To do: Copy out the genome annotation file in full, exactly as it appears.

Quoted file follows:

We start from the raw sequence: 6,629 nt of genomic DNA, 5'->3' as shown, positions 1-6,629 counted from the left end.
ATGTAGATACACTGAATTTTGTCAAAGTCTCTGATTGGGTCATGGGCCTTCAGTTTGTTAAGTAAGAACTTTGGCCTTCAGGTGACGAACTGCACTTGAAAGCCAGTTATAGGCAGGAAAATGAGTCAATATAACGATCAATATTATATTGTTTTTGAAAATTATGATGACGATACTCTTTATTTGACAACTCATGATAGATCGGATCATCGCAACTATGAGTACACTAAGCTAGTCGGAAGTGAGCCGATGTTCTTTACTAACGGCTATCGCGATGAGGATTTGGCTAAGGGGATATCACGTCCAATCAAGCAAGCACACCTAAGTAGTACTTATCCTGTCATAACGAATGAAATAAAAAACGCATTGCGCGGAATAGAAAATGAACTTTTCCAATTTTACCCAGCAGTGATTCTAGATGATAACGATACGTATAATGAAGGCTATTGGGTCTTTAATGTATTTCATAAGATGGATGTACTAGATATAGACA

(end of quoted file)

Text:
We start from the raw sequence: 6,629 nt of genomic DNA, 5'->3' as shown, positions 1-6,629 counted from the left end.
ATGTAGATACACTGAATTTTGTCAAAGTCTCTGATTGGGTCATGGGCCTTCAGTTTGTTAAGTAAGAACTTTGGCCTTCAGGTGACGAACTGCACTTGAAAGCCAGTTATAGGCAGGAAAATGAGTCAATATAACGATCAATATTATATTGTTTTTGAAAATTATGATGACGATACTCTTTATTTGACAACTCATGATAGATCGGATCATCGCAACTATGAGTACACTAAGCTAGTCGGAAGTGAGCCGATGTTCTTTACTAACGGCTATCGCGATGAGGATTTGGCTAAGGGGATATCACGTCCAATCAAGCAAGCACACCTAAGTAGTACTTATCCTGTCATAACGAATGAAATAAAAAACGCATTGCGCGGAATAGAAAATGAACTTTTCCAATTTTACCCAGCAGTGATTCTAGATGATAACGATACGTATAATGAAGGCTATTGGGTCTTTAATGTATTTCATAAGATGGATGTACTAGATATAGACA